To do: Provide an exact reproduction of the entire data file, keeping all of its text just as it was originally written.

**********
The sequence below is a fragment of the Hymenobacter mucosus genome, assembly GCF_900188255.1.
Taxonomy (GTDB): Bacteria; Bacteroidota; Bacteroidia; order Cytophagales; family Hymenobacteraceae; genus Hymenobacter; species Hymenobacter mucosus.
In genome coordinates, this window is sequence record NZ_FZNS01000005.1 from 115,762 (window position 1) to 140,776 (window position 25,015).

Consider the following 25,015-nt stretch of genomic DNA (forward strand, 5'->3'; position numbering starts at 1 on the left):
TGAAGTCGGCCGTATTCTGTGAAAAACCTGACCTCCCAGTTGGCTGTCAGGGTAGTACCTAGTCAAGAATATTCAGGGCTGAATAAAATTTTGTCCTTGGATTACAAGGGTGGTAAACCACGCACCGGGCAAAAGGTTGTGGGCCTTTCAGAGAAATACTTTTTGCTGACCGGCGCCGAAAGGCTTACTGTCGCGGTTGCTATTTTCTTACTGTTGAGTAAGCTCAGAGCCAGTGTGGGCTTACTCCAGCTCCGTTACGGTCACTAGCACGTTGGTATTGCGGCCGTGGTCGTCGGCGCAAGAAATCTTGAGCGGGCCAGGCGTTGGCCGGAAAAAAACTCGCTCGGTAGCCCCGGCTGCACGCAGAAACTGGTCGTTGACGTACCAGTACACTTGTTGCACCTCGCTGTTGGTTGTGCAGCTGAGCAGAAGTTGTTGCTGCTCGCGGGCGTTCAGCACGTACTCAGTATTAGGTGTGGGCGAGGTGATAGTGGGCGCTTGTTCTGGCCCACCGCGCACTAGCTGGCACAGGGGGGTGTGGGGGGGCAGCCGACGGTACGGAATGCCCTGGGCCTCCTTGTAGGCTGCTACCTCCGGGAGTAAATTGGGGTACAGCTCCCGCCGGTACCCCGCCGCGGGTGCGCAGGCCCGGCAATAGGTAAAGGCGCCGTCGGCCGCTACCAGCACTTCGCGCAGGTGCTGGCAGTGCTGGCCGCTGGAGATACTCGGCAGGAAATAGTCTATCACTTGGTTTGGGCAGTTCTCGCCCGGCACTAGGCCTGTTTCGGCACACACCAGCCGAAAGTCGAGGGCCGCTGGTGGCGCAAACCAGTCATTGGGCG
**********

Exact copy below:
The sequence below is a fragment of the Hymenobacter mucosus genome, assembly GCF_900188255.1.
Taxonomy (GTDB): Bacteria; Bacteroidota; Bacteroidia; order Cytophagales; family Hymenobacteraceae; genus Hymenobacter; species Hymenobacter mucosus.
In genome coordinates, this window is sequence record NZ_FZNS01000005.1 from 115,762 (window position 1) to 140,776 (window position 25,015).

Consider the following 25,015-nt stretch of genomic DNA (forward strand, 5'->3'; position numbering starts at 1 on the left):
TGAAGTCGGCCGTATTCTGTGAAAAACCTGACCTCCCAGTTGGCTGTCAGGGTAGTACCTAGTCAAGAATATTCAGGGCTGAATAAAATTTTGTCCTTGGATTACAAGGGTGGTAAACCACGCACCGGGCAAAAGGTTGTGGGCCTTTCAGAGAAATACTTTTTGCTGACCGGCGCCGAAAGGCTTACTGTCGCGGTTGCTATTTTCTTACTGTTGAGTAAGCTCAGAGCCAGTGTGGGCTTACTCCAGCTCCGTTACGGTCACTAGCACGTTGGTATTGCGGCCGTGGTCGTCGGCGCAAGAAATCTTGAGCGGGCCAGGCGTTGGCCGGAAAAAAACTCGCTCGGTAGCCCCGGCTGCACGCAGAAACTGGTCGTTGACGTACCAGTACACTTGTTGCACCTCGCTGTTGGTTGTGCAGCTGAGCAGAAGTTGTTGCTGCTCGCGGGCGTTCAGCACGTACTCAGTATTAGGTGTGGGCGAGGTGATAGTGGGCGCTTGTTCTGGCCCACCGCGCACTAGCTGGCACAGGGGGGTGTGGGGGGGCAGCCGACGGTACGGAATGCCCTGGGCCTCCTTGTAGGCTGCTACCTCCGGGAGTAAATTGGGGTACAGCTCCCGCCGGTACCCCGCCGCGGGTGCGCAGGCCCGGCAATAGGTAAAGGCGCCGTCGGCCGCTACCAGCACTTCGCGCAGGTGCTGGCAGTGCTGGCCGCTGGAGATACTCGGCAGGAAATAGTCTATCACTTGGTTTGGGCAGTTCTCGCCCGGCACTAGGCCTGTTTCGGCACACACCAGCCGAAAGTCGAGGGCCGCTGGTGGCGCAAACCAGTCATTGGGCG